These aren’t rhetorical questions. Many couples work them out. But you’ll face those questions long before the kids start school.

As for schools: When I was picking an elementary school for my eldest, I visited several. Each time, I asked if the principal if her pupils learned about evolution. I thought it was a clever way to check how the school related to religion. I was young, naïve, and misguided.

My kids really learned about evolution from the books they read, and discussed over dinner what all that had to do with Genesis. And in religious terms, what mattered more about a school was what behavior was taught and shared.

For instance, you could send your children to one of the Tali schools in Israel, secular schools with extra Jewish studies. They’ll learn more Torah than at a standard secular school. The teachers will probably relate to the text as a Jewish cultural treasure.  Meawhile, your children will be invited to secular classmates’ houses for Friday night birthday parties with movies and candles. Will your wife be OK with that?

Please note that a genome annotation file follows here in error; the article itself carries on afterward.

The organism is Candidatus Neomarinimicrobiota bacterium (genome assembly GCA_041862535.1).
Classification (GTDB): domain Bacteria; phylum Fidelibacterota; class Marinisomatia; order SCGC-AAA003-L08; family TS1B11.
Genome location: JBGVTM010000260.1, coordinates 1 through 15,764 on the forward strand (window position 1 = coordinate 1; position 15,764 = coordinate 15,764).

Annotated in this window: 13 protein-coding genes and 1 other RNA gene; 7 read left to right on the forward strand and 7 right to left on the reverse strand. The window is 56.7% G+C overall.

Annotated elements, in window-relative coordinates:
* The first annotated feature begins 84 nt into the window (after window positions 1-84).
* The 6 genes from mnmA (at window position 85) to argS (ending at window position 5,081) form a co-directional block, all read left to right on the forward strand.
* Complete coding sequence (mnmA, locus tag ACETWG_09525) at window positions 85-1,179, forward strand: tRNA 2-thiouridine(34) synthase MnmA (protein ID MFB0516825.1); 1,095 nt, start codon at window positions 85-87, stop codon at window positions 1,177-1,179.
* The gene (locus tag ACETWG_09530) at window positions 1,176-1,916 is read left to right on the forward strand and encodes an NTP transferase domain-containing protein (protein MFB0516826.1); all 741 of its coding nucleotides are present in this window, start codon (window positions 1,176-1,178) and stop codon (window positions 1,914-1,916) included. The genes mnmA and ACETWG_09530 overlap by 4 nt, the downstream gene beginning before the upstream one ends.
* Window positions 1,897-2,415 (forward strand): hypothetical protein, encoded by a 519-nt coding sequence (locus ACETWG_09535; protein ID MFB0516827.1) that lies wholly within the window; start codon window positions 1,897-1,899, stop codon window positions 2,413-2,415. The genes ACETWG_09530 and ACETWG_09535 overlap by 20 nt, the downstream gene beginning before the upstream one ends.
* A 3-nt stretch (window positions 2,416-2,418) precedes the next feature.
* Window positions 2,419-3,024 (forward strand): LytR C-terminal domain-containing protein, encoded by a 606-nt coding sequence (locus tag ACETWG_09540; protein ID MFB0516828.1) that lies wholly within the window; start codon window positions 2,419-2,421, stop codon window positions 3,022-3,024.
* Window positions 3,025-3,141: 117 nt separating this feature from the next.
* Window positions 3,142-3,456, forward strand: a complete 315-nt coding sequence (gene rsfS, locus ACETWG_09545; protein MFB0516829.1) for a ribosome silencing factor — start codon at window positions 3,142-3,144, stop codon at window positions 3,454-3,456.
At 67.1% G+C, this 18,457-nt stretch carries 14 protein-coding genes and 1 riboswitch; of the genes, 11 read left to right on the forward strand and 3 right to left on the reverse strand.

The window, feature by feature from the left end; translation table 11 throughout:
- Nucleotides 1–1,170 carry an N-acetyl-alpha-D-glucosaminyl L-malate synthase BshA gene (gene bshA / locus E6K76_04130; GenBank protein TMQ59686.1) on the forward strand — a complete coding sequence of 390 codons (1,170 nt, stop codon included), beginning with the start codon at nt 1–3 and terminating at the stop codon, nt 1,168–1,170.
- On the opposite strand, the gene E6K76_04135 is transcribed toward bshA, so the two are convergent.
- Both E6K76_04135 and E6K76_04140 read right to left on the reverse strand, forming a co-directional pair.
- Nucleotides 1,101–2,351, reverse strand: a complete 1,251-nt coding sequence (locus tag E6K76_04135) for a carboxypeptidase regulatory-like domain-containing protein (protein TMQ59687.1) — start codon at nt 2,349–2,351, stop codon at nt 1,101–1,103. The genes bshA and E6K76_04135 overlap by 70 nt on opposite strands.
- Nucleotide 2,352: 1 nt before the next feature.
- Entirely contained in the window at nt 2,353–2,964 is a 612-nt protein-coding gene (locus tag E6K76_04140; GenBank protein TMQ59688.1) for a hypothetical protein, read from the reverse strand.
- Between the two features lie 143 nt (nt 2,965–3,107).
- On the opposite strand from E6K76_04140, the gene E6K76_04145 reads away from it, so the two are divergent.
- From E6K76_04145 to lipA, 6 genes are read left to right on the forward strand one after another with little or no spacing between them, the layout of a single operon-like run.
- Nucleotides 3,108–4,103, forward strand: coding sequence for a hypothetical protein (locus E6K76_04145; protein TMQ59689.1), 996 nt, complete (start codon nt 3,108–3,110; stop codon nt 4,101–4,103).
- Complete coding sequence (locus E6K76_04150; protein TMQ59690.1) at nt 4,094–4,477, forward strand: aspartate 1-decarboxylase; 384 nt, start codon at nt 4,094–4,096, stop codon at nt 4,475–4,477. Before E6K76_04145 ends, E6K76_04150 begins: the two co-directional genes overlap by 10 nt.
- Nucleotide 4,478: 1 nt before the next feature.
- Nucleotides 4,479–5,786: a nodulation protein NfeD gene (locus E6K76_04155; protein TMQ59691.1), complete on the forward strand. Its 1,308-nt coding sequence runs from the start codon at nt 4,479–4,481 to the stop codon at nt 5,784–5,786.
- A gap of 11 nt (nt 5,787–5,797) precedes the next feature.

Since observance is important to me, as is being at home with Mishnah and Talmud, we sent our children to religious schools. So their classmates also kept Shabbat.  My kids tell me that at their elementary schools, no one ever said, “The Torah is truth, dictated by God.” No one said it, because it was obvious. To be honest, I was more concerned with rightwing political beliefs that were treated as obvious than I was about theology. But we discussed both at home. If you don’t indoctrinate your children, someone else will do it for you.

At junior high and high school, at the age when kids really worry about belief – worry beautifully and intensely – issues of truth and tradition are discussed at the liberal religious high schools where two of my kids have studied. But schools change, and shut and open. Not believing in prophecy – or at least not believing that I’m a prophet – I won’t predict what will be available on the educational market when your unborn eldest turns 13.